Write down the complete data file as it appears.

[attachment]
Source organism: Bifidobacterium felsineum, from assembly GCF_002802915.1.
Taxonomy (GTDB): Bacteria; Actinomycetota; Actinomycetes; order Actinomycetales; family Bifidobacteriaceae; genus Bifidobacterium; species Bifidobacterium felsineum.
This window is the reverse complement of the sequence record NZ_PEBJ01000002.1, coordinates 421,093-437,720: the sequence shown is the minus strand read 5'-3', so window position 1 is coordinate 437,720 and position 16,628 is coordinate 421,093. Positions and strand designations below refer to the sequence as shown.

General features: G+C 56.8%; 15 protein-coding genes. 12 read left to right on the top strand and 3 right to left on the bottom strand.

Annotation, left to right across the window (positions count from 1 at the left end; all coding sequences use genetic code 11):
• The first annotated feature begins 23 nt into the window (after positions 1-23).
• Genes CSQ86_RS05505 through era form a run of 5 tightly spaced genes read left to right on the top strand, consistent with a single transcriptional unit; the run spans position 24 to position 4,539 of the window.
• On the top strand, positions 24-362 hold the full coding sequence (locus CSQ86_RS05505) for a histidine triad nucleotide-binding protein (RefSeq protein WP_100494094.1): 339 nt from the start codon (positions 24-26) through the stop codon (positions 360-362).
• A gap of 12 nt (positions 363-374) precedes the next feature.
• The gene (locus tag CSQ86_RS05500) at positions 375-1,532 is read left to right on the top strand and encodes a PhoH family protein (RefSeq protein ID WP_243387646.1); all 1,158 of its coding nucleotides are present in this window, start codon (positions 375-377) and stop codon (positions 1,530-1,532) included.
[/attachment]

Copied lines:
Source organism: Bifidobacterium felsineum, from assembly GCF_002802915.1.
Taxonomy (GTDB): Bacteria; Actinomycetota; Actinomycetes; order Actinomycetales; family Bifidobacteriaceae; genus Bifidobacterium; species Bifidobacterium felsineum.
This window is the reverse complement of the sequence record NZ_PEBJ01000002.1, coordinates 421,093-437,720: the sequence shown is the minus strand read 5'-3', so window position 1 is coordinate 437,720 and position 16,628 is coordinate 421,093. Positions and strand designations below refer to the sequence as shown.

General features: G+C 56.8%; 15 protein-coding genes. 12 read left to right on the top strand and 3 right to left on the bottom strand.

Annotation, left to right across the window (positions count from 1 at the left end; all coding sequences use genetic code 11):
• The first annotated feature begins 23 nt into the window (after positions 1-23).
• Genes CSQ86_RS05505 through era form a run of 5 tightly spaced genes read left to right on the top strand, consistent with a single transcriptional unit; the run spans position 24 to position 4,539 of the window.
• On the top strand, positions 24-362 hold the full coding sequence (locus CSQ86_RS05505) for a histidine triad nucleotide-binding protein (RefSeq protein WP_100494094.1): 339 nt from the start codon (positions 24-26) through the stop codon (positions 360-362).
• A gap of 12 nt (positions 363-374) precedes the next feature.
• The gene (locus tag CSQ86_RS05500) at positions 375-1,532 is read left to right on the top strand and encodes a PhoH family protein (RefSeq protein ID WP_243387646.1); all 1,158 of its coding nucleotides are present in this window, start codon (positions 375-377) and stop codon (positions 1,530-1,532) included.